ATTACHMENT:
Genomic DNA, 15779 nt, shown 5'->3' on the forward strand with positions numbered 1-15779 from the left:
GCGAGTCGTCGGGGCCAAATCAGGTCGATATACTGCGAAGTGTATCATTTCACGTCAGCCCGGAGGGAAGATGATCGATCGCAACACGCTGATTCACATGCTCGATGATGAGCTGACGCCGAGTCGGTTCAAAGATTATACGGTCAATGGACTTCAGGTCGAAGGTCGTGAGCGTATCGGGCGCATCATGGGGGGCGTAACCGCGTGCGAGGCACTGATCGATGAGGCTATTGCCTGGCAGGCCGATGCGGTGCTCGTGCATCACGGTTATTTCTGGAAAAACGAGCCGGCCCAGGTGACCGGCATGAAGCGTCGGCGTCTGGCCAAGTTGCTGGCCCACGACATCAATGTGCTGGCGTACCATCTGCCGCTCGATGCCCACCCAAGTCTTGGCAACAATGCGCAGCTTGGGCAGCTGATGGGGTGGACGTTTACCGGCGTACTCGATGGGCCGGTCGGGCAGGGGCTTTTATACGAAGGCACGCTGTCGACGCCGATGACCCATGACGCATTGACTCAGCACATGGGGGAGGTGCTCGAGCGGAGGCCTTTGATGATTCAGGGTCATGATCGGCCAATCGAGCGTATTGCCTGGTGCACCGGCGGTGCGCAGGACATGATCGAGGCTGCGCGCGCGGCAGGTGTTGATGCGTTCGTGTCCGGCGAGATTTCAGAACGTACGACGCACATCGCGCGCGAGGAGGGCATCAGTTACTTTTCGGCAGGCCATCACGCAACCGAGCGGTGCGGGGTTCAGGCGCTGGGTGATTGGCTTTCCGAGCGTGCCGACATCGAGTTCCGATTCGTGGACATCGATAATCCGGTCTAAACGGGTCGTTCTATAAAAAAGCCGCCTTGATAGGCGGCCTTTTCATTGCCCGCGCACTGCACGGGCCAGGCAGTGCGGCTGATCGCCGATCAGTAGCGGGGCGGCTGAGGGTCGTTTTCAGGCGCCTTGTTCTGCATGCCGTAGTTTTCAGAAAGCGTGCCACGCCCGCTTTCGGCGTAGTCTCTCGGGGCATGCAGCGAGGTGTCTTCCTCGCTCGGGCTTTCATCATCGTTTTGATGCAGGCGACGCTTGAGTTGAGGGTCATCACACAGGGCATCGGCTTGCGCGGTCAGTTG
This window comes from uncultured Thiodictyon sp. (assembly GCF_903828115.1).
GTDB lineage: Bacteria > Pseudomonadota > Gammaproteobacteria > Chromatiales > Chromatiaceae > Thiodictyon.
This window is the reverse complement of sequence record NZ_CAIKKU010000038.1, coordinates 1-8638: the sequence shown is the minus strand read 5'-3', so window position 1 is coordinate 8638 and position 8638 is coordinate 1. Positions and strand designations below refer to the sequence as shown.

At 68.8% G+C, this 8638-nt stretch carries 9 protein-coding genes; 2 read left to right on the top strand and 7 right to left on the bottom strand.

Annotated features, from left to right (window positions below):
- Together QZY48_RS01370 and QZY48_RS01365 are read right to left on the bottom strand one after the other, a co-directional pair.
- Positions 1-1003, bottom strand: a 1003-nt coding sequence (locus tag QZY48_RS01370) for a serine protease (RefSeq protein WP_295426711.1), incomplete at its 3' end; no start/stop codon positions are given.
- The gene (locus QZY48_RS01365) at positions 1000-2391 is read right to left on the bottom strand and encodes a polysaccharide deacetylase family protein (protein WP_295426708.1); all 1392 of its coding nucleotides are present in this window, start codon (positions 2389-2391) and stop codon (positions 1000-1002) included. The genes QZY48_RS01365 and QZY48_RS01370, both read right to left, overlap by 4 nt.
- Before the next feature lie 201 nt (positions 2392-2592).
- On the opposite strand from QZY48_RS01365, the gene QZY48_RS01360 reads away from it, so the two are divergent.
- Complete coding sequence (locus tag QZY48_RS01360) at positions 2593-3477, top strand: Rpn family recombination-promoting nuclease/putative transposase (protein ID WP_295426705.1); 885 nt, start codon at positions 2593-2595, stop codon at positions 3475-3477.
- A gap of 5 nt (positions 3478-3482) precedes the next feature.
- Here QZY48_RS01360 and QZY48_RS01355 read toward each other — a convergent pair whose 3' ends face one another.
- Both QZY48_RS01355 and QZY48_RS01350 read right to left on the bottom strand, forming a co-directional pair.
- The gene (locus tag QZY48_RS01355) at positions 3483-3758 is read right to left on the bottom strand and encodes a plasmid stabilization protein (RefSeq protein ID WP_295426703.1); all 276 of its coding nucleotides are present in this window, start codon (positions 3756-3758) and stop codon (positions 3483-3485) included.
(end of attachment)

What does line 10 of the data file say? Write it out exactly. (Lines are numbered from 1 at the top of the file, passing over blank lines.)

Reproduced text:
- The gene (locus QZY48_RS01365) at positions 1000-2391 is read right to left on the bottom strand and encodes a polysaccharide deacetylase family protein (protein WP_295426708.1); all 1392 of its coding nucleotides are present in this window, start codon (positions 2389-2391) and stop codon (positions 1000-1002) included. The genes QZY48_RS01365 and QZY48_RS01370, both read right to left, overlap by 4 nt.